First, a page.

But, he was not allowed to remain by the people long from their service. He was elected a member of Congress in 1813 from this district and re-elected in 1815.
This period was one of extraordinary excitement. He took a prominent stand in opposition to the Administration, sustained as it was by the ability of Lowndes, of South Carolina, the intellectual power of Calhoun of the same state, and the resistless eloquence of Clay, of Kentucky. Amid this galaxy of the political firmament, the bright star of North Carolina shone with peculiar brilliancy, even amid the influence of Webster, Grosvenor, and others.
Whatever the line of conduct William Gaston pursued, that course was marked by talent, labor, and genius of the highest character. His efforts in Congress on "the Previous Question" and "the Loan Bill" attracted the admiration of competent judges for their power and eloquence.
At the end of his second term he voluntarily resigned his charge; and attended to the laborious duties of his extended practice of the law.
He did not appear again in public life until 1827, when from the increased indisposition of Mr. Stanly, who had been elected that year a member of the House of Commons from New Bern, a vacancy occurred, and Mr. Gaston was elected to supply his place. This he accepted as a matter of duty, not of inclination; as a return of gratitude for favors received, not with the hope of honor or laurels yet to be acquired.
Not only in argument was he powerful; in repartee and with he was invincible. His anecdotes were pointed and most pungent, and his sarcasm was withering. He served in the following year and in 1835.
In 1833, he was appointed Justice of the NC Supreme Court to succeed Leonard Henderson, and he was elected in 1834. Once more he appeared in public as a statesman, in the Convention of 1835, as member from Craven County, to amend the State Constitution - an important occassion.
The State Constitution formed in 1776, while our country was in the middle of a war, was not free from errors and imperfections. By 1835, the people sent their ablest men to consult - Nathaniel Macon, Associate Justice Joseph J. Daniel, Richard Dobbs Spaight, Jr., John Branch, David L. Swain, among others.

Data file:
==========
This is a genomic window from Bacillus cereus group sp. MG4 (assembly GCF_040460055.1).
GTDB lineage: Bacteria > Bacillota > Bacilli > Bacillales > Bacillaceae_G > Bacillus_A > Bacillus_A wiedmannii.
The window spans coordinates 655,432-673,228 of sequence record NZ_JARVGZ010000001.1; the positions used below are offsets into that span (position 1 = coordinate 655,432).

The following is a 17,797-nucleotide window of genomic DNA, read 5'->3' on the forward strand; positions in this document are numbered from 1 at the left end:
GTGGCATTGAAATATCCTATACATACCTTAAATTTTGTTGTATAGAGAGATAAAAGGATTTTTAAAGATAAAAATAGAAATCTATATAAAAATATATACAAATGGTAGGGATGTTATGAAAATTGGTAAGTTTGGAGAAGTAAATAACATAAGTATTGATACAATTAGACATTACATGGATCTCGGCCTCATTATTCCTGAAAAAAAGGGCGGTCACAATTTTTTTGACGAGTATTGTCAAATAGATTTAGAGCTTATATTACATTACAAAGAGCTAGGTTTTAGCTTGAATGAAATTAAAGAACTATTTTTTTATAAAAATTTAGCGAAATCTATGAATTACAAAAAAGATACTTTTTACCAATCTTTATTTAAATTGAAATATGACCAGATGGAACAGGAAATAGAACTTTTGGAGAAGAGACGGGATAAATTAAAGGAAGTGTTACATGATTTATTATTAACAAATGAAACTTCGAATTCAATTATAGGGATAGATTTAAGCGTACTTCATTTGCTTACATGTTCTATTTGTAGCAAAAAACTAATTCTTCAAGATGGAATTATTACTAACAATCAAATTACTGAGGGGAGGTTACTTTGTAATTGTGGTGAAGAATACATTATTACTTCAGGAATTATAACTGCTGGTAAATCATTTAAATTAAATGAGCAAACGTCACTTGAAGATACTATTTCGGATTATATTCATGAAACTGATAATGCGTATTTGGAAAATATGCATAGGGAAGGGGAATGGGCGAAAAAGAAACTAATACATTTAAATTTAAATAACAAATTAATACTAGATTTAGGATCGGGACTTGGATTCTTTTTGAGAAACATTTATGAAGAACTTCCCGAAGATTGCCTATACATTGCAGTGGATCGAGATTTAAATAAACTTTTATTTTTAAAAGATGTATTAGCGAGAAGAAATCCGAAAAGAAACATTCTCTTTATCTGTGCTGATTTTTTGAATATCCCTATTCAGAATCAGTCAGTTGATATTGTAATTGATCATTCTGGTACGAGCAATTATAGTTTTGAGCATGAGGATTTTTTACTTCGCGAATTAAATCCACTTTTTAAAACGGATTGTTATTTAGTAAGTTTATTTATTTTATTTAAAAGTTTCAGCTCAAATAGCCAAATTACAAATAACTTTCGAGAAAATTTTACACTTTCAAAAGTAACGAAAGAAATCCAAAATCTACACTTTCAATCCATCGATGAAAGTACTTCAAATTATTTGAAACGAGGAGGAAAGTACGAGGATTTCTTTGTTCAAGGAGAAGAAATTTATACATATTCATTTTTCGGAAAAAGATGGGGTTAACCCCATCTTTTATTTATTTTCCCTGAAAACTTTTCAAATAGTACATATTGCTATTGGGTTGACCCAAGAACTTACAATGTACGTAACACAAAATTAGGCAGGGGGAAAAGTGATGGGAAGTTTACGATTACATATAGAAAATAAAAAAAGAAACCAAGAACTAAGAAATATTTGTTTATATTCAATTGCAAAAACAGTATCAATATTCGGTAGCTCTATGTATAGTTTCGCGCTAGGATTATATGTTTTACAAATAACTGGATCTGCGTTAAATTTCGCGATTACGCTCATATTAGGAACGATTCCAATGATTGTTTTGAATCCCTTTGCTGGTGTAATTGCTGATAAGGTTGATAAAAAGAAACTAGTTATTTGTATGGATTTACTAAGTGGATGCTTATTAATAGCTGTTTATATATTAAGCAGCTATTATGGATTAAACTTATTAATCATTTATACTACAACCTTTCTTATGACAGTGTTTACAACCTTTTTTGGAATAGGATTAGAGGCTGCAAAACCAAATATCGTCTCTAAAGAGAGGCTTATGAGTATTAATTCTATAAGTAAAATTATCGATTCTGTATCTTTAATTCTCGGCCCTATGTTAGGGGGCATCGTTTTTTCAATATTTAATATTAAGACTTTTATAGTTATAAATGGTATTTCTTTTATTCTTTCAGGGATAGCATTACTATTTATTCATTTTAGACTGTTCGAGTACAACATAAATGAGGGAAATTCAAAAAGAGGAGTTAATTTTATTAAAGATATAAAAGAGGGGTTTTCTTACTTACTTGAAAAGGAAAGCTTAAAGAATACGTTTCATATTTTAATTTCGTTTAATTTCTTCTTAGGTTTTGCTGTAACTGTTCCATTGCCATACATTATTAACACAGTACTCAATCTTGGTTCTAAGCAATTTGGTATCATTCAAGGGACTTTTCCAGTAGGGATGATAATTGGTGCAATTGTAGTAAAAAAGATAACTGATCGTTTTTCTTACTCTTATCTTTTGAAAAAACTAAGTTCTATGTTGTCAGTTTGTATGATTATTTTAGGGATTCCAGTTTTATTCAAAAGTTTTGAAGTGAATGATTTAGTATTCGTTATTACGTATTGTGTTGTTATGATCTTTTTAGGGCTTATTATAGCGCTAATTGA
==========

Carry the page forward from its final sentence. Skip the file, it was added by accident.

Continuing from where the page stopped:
To those who witnessed the intellectual labors, the eloquent efforts, and patriotic services of William Gaston on this occasion have recorded them quite well. His speech on the 32nd Article, which was supposed to exclude Catholics from any office or place of trust or profit in this State, under the peculiar circumstances of the case (he being a Roman Catholic), was considered one of his highest intellectual efforts, and was extensively published and read throughout the Union.
This was the last service he ever performed in a representative capacity. He then applied his whole vigor of his capacious mind and his varied acquirements to his duties as Justice of the NC Supreme Court. He was, however, solicited in 1840, by the dominant party, to accept the post of Senator in Congress. This was no idle compliment. The party had the power to elect him with no contest. He had but to give his consent and it was accomplished. But, to that solicitation he turned a deaf ear.
The manner in which he discharged his duties; his profound and varied literature; his extensive legal knowledge; his severe and patient research; his polished and clear compositions, render his opinions from this position not only monuments of legal learning, but models of elegant literature. A much higher opinion is given by one who knew him long and knew him well, pronounced from the judgement seat (Chief Justice Thomas Ruffin), when he said, "he was a great Judge and a good man."
William Gaston was married three times.
Susan Hay (daughter of John Hay of Fayetteville) on September 4, 1803.
Hannah McClure (daughter of General McClure) on October 6, 1805. She died on July 12, 1813, leaving one son and two daughters.
Eliza Ann Worthington (daughter of Dr. Charles Worthington of Georgetown, DC) in August of 1816. She died on January 20, 1819, leaving two infant daughters.
William Gaston was born in New Bern in 1778. His father was a native of the North of Ireland, of Huguenot descent, and graduate at the Edinburgh Medical College. Chief Justice John Louis Taylor married Gaston's sister.
Gaston served in the State Senate, represented the borough town of New Bern in the House of Commons, and was Speaker of that body. He was a member of Congress from 1812 to 1816. His address before the literary societies at the University of North Carolina in 1832, and at Princeton in 1834, were models of their kind. He was the author of our State Hymn, "The Old North State." On the death of Chief Justict Leonard Henderson in 1833, Gaston was elected to the NC Supreme Court. He died suddenly at Raleigh during the session of the Court in January of 1844.